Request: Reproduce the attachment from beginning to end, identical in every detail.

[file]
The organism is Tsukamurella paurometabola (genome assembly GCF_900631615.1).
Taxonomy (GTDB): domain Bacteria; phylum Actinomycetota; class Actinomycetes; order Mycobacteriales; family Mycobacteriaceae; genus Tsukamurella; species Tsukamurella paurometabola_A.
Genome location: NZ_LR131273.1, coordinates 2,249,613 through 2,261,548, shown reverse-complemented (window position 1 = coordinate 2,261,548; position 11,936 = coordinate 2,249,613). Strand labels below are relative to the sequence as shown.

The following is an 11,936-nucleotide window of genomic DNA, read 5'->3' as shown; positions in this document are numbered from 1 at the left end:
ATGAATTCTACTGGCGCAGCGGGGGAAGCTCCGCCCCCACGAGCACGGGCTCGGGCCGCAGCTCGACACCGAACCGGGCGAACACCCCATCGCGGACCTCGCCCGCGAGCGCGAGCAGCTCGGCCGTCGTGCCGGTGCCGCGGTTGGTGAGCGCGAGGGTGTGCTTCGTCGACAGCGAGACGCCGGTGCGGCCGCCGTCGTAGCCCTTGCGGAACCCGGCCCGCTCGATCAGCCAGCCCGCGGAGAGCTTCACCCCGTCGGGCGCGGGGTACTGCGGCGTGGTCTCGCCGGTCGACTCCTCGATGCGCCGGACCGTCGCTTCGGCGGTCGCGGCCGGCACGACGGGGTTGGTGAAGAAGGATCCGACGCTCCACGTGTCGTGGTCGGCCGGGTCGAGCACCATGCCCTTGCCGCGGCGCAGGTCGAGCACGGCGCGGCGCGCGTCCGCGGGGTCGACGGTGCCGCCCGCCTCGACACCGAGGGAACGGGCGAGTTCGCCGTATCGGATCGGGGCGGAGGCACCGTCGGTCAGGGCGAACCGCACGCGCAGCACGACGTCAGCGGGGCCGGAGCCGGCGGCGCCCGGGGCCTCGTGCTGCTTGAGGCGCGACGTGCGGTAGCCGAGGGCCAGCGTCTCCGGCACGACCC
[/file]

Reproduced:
The organism is Tsukamurella paurometabola (genome assembly GCF_900631615.1).
Taxonomy (GTDB): domain Bacteria; phylum Actinomycetota; class Actinomycetes; order Mycobacteriales; family Mycobacteriaceae; genus Tsukamurella; species Tsukamurella paurometabola_A.
Genome location: NZ_LR131273.1, coordinates 2,249,613 through 2,261,548, shown reverse-complemented (window position 1 = coordinate 2,261,548; position 11,936 = coordinate 2,249,613). Strand labels below are relative to the sequence as shown.

The following is an 11,936-nucleotide window of genomic DNA, read 5'->3' as shown; positions in this document are numbered from 1 at the left end:
ATGAATTCTACTGGCGCAGCGGGGGAAGCTCCGCCCCCACGAGCACGGGCTCGGGCCGCAGCTCGACACCGAACCGGGCGAACACCCCATCGCGGACCTCGCCCGCGAGCGCGAGCAGCTCGGCCGTCGTGCCGGTGCCGCGGTTGGTGAGCGCGAGGGTGTGCTTCGTCGACAGCGAGACGCCGGTGCGGCCGCCGTCGTAGCCCTTGCGGAACCCGGCCCGCTCGATCAGCCAGCCCGCGGAGAGCTTCACCCCGTCGGGCGCGGGGTACTGCGGCGTGGTCTCGCCGGTCGACTCCTCGATGCGCCGGACCGTCGCTTCGGCGGTCGCGGCCGGCACGACGGGGTTGGTGAAGAAGGATCCGACGCTCCACGTGTCGTGGTCGGCCGGGTCGAGCACCATGCCCTTGCCGCGGCGCAGGTCGAGCACGGCGCGGCGCGCGTCCGCGGGGTCGACGGTGCCGCCCGCCTCGACACCGAGGGAACGGGCGAGTTCGCCGTATCGGATCGGGGCGGAGGCACCGTCGGTCAGGGCGAACCGCACGCGCAGCACGACGTCAGCGGGGCCGGAGCCGGCGGCGCCCGGGGCCTCGTGCTGCTTGAGGCGCGACGTGCGGTAGCCGAGGGCCAGCGTCTCCGGCACGACCC